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By Will and Ariel Durant, 1975

An Excerpt From "The Age of Napoleon"

This is Part Three of a Three-Part Excerpt

Part One

Part Two

Part Three


His body and mind, character, and career were in part molded by his military education at Brienne. There he learned to keep himself fit in any weather or place; to think clearly at any hour of day or night; to distinguish without hesitation; to see terrains as possibilities for the open or hidden movement of masses of men; to anticipate enemy maneuvers and prepare to counter them; to expect the unexpected and meet it unsurprised; to inspire individual souls by addressing them en masse; to anesthetize pain with glory, and make it sweet and noble to die for one’s country: all this appeared to Napoleon as the science of sciences, since a nation’s life depends – other means having failed – upon its willingness and ability to defend itself in the final arbitrament of war. “The art of war,” he declared, “is an immense study, which comprises all others.”

So he cultivated most those sciences that would contribute most to the science of national defense. He read history to learn the nature of man and the behavior of states; he surprised the savants, later, by his knowledge of ancient Greece and Rome, of medieval and modern Europe. He “studied and restudied” the campaigns Alexander, Hannibal, Caesar, Gustavus Adolphus, Turennne, Eugene of Savoy, and Frederick the Great; “model yourself on them,” he told his officers, “reject every maxim contrary to those of these great men.”

From the military academy he passed to the camp, and from the camp to the control of a regiment. Perhaps from his stoic mother he had the gift of command and knew its secret: that most persons would rather follow a lead than give it – if the leaders leads. He had the courage to take responsibility, to stake his career again and again upon his judgment; and, with a daring that too often laughed at caution, he passed from one gamble to another – ever playing with more human pawns for higher stakes. He lost the last wager, but only after proving himself the ablest general in history.

His military strategy began with measures for winning the minds and hearts of his men. He interested himself in the background, character, and hopes of each officer directly under his command. He mingled now and then with the common soldiers, recalling their victories, inquiring about their families, and listening to their complaints. He good-humoredly rallied his Imperial Guard, and called them “les grogneurs” because they grumbled so much; but they fought for him to the last death. Sometimes he spoke cynically of the simple infantryman, as when, at St. Helena, he remarked that “troops are made to let themselves be killed”; but he adopted, and provided for, all the children of the French warriors who died at Austerlitz. More than any other section of the French nation his soldiers loved him – so much so that, in Wellington’s judgment, his presence on the battlefield was worth forty thousand men.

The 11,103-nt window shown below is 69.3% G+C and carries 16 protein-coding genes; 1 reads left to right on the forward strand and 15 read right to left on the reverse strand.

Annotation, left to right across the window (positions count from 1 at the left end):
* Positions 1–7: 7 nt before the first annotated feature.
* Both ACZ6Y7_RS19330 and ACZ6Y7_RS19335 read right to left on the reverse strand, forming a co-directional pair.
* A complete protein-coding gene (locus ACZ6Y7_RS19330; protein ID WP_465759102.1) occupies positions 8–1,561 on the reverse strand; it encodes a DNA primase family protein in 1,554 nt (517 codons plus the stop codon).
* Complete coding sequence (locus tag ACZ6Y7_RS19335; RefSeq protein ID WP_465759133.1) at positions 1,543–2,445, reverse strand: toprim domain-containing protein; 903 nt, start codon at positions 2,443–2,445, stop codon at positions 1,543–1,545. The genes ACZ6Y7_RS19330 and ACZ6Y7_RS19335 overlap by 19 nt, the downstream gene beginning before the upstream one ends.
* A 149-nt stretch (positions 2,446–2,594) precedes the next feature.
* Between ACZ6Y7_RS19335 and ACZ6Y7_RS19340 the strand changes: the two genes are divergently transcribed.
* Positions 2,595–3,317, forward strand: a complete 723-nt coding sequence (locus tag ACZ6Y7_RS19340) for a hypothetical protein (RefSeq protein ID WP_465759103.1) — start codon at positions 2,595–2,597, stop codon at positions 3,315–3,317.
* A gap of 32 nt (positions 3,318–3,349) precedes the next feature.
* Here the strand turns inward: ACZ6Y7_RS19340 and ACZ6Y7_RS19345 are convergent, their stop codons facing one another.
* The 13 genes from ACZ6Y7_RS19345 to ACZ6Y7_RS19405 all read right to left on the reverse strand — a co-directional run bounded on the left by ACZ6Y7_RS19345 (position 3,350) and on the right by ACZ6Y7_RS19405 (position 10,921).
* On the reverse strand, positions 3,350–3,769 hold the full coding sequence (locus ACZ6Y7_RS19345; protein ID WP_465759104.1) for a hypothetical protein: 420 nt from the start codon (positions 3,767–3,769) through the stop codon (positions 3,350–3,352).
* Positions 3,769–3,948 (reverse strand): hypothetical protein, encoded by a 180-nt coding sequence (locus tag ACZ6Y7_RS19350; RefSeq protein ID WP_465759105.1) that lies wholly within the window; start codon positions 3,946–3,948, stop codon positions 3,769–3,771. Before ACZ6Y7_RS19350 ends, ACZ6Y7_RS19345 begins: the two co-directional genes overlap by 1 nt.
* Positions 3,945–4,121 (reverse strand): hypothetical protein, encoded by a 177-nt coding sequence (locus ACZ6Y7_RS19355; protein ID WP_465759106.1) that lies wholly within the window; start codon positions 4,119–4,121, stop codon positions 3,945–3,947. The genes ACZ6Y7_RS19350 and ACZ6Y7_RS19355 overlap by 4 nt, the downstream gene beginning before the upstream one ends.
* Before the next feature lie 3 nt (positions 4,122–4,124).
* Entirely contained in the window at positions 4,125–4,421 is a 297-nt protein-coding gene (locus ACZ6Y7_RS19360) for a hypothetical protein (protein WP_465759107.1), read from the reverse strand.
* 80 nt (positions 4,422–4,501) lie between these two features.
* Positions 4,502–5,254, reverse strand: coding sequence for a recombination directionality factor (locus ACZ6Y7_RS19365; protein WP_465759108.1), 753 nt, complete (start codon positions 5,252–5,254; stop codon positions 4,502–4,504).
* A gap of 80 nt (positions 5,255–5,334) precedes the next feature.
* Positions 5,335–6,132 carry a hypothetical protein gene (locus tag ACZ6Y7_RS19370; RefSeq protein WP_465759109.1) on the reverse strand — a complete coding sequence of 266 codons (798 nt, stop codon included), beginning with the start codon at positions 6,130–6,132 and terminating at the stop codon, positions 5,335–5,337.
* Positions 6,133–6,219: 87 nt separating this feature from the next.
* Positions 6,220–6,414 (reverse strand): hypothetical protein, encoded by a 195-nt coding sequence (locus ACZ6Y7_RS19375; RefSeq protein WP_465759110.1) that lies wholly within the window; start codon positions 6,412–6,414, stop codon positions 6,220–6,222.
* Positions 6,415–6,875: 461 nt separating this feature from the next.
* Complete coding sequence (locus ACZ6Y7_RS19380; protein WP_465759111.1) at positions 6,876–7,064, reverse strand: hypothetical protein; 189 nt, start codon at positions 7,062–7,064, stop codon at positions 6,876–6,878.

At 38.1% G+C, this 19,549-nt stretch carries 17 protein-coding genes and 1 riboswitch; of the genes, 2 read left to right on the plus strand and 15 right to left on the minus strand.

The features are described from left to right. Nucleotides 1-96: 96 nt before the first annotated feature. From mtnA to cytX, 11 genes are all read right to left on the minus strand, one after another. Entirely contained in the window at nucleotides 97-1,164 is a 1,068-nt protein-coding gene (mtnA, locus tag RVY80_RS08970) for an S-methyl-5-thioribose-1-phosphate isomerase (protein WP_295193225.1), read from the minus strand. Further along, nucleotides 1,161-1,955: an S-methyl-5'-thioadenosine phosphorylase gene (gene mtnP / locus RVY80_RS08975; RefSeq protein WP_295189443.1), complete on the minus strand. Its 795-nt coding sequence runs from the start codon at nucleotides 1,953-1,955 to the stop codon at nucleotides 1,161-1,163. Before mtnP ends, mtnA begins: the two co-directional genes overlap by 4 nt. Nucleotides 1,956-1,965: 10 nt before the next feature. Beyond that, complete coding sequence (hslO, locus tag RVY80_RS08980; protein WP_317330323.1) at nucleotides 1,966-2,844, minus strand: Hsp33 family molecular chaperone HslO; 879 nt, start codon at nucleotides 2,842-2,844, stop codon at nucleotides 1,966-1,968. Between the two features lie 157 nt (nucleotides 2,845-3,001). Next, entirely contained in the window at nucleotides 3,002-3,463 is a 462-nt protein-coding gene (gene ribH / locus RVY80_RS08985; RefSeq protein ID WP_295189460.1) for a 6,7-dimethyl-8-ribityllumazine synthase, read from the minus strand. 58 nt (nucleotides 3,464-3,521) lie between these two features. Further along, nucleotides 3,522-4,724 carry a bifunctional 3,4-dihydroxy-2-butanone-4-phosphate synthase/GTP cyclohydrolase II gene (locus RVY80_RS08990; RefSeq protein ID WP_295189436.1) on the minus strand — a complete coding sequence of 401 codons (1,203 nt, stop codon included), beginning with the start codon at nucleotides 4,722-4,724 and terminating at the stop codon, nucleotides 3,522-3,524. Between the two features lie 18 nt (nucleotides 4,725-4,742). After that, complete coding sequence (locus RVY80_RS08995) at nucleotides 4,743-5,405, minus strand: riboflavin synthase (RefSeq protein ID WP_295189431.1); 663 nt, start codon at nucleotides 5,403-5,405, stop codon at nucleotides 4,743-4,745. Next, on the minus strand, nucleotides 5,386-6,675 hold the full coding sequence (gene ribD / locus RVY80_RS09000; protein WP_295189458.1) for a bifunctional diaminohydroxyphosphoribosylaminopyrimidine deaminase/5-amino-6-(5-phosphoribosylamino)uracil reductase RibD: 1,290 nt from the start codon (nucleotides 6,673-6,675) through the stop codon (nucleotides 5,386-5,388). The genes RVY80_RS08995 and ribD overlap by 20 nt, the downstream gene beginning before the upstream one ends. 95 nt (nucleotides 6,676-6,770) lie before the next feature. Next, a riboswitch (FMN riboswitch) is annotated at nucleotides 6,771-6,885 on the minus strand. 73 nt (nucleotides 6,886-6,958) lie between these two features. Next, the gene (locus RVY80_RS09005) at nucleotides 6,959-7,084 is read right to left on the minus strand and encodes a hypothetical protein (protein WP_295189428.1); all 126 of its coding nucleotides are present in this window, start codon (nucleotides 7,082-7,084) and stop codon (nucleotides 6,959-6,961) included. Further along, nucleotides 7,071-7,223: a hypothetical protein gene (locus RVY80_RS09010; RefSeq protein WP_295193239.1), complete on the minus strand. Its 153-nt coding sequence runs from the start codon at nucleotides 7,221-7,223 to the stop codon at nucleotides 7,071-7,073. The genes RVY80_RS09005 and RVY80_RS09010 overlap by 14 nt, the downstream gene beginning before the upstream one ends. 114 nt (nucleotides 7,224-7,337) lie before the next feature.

His addresses to his army were an important part of his strategy. “In war,” he said, “morale and opinion are more than half the battle.” No other general since Caesar at the Rubicon had ever exercised such fascination over his men. Bourrienne, who wrote some of those famous proclamations at Napoleon’s dictation, tells us that the troops in many cases “could not understand what Napoleon said, but no matter, they would have followed him cheerfully barefoot and without provisions.” In several of his addresses he explained to them his plan of operations; usually they understood, and bore more patiently the long marches that enabled them to surprise or outnumber the foe. “The best soldier,” he said, “is not so much the one who fights as the one who marches.” In a proclamation of 1799 he told his auditors: “The chief virtues of a soldier are constancy and discipline. Valor comes only in the second place.” He often showed mercy, but he did not hesitate to be severe when discipline was endangered. After his first victories in Italy, when he deliberately allowed his troops some pillage to make up for the Directory’s skimping on their food, clothing, and pay, he forbade such conduct, and enforced the order so rigorously that it was soon obeyed. “Vienna, Berlin, Madrid, and other cities,” says Meneval, “witnessed the condemnation and execution of soldiers belonging as well to the Imperial Guard as to other army corps, when these soldiers had been found guilty of pillage.”

Napoleon expressed part of his strategy in a mathematical formula: “The strength of an army, like the amount of momentum in mechanics, is estimated by the mass times the velocity. A swift march enhances the morale of an army, and increases its power for victory.” There is no authority for ascribing to him the aphorism that “an army travels on its stomach” – that is, on its food supply; his view was rather that it wins with its feet. His motto was “Activite, activite, vitesse” – action and speed. Consequently he placed no reliance on fortresses as defenses; he would have laughed at the Maginot Line of 1939. “It is axiomatic,” he had said, far back in 1793, “that the side which remains behind its fortified line is always defeated”; and he repeated this in 1816. To watch for the time when the enemy divides or elongates his army; to use mountains and rivers to screen and protect the movement of his troops; to seize strategical elevations from which artillery could rake the field; to choose a battleground that would allow the maneuvers of infantry, artillery, and cavalry; to concentrate one’s forces – usually by swift marches – so as to confront with superior numbers a segment of the enemy too far from the center to be reinforced in time: these were the elements of Napoleonic strategy.